Financial Integration and Liquidity Crises

Prior to the onset of the 2007/2008 financial crisis, Larry Summers remarked that "changes in the structure of financial markets have enhanced their ability to handle risk in normal times" but that "some of the same innovations that contribute to risk spreading in normal times can become sources of instability following shocks to the system." (Financial Times, December 26, 2006). Since the financial crisis, understanding what structural changes can open the door to financial instability has become of paramount relevance.

The paper “Financial Integration and Liquidity Crises” (Fabio Castiglionesi, Fabio Feriozzi, and Guido Lorenzoni, Management Science, 2019, Volume 65, No. 3) focuses on an important development of financial markets occurred in the years before the crisis, namely, the rapid integration of international interbank markets, as part of a more general phenomenon of globalization of the banking industry. The paper then studies the consequences of increasingly integrated banks on the stability of the banking system, and formalizes its contrasting effects in normal times and during crises.

A globalized banking industry allows banks located in different countries to smooth local liquidity shocks by borrowing and lending on the world interbank market. Everything else equal, this should have a stabilizing effect, thanks to the additional sources of short-term funds banks can rely on to cover a liquidity shortage. That is, financial integration should help dampen the effects of local liquidity shocks. However, the authors uncover an unintended consequence of a globalized banking industry. An easier access to liquid resources on the world interbank market changes the ex-ante incentives of banks when they make their lending and portfolio decisions. In particular, banks that can readily obtain short-term funds on the interbank market may choose to hold lower reserves of (safe) liquid assets and to increase the investment in less liquid and/or more risky assets.

Once this endogenous response is taken into account, the equilibrium effects of financial integration on financial stability are less clear. If a systemic event hits all banks, the lower holdings of liquid reserves in the banking industry can lead to a larger increase in interbank rates. Therefore, financial integration tends to make the distribution of interest rate more skewed, with low and stable interest rates in normal times, in which regional shocks offset each other, and occasional spikes when an economy-wide systemic shock hits. The authors show that if the probability of a systemic shock is large enough, the overall effect of interbank integration is to increase interest rate volatility. The paper also looks at the model’s implications for the distribution of consumption. Similarly to what happens to interest rates, in a globalized banking industry the distribution of consumption tends to become more skewed and can display higher volatility.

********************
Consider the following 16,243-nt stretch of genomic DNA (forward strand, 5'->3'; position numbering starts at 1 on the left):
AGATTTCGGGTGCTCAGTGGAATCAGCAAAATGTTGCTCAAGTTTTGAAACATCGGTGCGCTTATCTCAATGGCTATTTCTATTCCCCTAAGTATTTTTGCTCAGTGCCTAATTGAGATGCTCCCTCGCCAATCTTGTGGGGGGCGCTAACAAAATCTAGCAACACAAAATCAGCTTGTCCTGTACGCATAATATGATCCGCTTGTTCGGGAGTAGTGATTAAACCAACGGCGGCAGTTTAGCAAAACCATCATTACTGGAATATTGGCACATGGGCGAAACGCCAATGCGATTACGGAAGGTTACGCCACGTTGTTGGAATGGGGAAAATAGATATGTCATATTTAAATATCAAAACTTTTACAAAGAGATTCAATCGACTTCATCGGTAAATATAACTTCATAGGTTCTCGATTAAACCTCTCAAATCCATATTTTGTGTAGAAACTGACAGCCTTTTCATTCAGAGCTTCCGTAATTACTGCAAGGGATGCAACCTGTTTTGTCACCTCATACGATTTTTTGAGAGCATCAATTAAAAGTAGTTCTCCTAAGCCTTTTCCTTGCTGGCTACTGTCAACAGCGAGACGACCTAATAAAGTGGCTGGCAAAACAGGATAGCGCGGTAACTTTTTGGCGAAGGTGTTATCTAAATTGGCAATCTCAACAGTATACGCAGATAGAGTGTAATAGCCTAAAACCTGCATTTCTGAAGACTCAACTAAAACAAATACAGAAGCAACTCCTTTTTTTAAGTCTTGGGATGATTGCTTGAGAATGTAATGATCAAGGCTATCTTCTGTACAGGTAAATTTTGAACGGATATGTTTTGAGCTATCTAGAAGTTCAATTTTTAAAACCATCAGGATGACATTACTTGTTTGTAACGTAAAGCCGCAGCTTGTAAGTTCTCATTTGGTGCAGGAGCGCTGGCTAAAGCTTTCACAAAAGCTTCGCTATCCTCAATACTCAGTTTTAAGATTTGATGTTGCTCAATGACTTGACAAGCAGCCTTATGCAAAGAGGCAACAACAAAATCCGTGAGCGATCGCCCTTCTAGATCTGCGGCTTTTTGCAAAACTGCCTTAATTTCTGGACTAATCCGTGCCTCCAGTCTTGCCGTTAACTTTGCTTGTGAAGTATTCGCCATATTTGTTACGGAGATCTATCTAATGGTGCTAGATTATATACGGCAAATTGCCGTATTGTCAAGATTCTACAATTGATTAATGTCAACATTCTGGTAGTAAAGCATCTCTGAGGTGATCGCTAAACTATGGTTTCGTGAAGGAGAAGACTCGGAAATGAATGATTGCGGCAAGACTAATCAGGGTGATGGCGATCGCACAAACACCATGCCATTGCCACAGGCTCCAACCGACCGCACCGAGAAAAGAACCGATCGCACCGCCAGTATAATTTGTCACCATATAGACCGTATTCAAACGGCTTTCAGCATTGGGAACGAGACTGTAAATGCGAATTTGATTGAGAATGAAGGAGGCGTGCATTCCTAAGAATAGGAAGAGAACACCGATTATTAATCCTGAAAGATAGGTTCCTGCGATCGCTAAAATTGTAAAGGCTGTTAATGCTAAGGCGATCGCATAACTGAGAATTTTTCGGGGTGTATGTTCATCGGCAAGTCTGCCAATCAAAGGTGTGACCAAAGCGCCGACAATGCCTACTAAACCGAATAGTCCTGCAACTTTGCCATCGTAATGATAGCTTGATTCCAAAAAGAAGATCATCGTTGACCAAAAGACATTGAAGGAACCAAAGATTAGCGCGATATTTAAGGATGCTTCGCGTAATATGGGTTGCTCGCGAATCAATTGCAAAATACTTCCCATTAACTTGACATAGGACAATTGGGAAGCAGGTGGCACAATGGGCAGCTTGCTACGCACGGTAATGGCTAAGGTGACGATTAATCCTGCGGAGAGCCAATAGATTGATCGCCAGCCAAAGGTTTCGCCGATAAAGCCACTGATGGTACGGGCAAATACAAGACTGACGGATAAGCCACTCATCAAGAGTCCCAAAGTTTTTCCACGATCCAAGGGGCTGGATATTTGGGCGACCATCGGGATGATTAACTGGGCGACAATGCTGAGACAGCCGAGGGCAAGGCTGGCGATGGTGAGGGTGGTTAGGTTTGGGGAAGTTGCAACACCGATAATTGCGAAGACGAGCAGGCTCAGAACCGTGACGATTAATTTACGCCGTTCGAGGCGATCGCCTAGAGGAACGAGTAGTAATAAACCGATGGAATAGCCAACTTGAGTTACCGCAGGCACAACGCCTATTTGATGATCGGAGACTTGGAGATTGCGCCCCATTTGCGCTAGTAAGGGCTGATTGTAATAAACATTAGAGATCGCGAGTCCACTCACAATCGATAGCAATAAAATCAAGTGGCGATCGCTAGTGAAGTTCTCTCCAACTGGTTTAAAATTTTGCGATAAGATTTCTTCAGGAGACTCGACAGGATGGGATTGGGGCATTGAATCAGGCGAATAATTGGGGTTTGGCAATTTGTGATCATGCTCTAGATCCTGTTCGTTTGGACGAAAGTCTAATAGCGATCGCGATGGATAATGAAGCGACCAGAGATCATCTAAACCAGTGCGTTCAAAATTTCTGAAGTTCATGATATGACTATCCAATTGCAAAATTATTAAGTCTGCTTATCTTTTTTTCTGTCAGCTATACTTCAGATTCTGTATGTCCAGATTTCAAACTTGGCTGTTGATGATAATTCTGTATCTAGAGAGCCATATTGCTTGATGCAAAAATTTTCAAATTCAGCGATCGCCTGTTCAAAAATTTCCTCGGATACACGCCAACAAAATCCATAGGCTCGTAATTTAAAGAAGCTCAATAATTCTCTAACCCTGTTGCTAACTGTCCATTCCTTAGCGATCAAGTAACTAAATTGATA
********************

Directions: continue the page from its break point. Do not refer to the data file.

The authors conduct the analysis in the context of a model with minimal frictions, where banks allocate liquidity efficiently by offering state-contingent deposit contracts. In this setup, equilibria are Pareto efficient and the increased volatility that can follow financial integration is not a symptom of inefficiency. Although this result clearly follows from the absence of relevant frictions, it points to a more general observation: the negative effects of financial integration on volatility should not be taken as unequivocal evidence that integration is ex-ante undesirable.

Finally, the paper analyzes the implications of the previous mechanism for regulation. The authors   consider a variant of the model where banks borrow and lend from each other on a spot interbank market instead of writing state-contingent interbank deposits. In this case, banks typically hold an inefficient amount of liquid resources as they essentially free ride on each other's liquidity holdings. In this context, the authors show that financial integration can worsen the free-riding problem, thus making liquidity regulation in the spirit of Basel III desirable.

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Castiglionesi, F, Feriozzi F, and Lorenzoni G (2019). Financial Integration and Liquidity Crises. Management Science 65(3):955 - 975.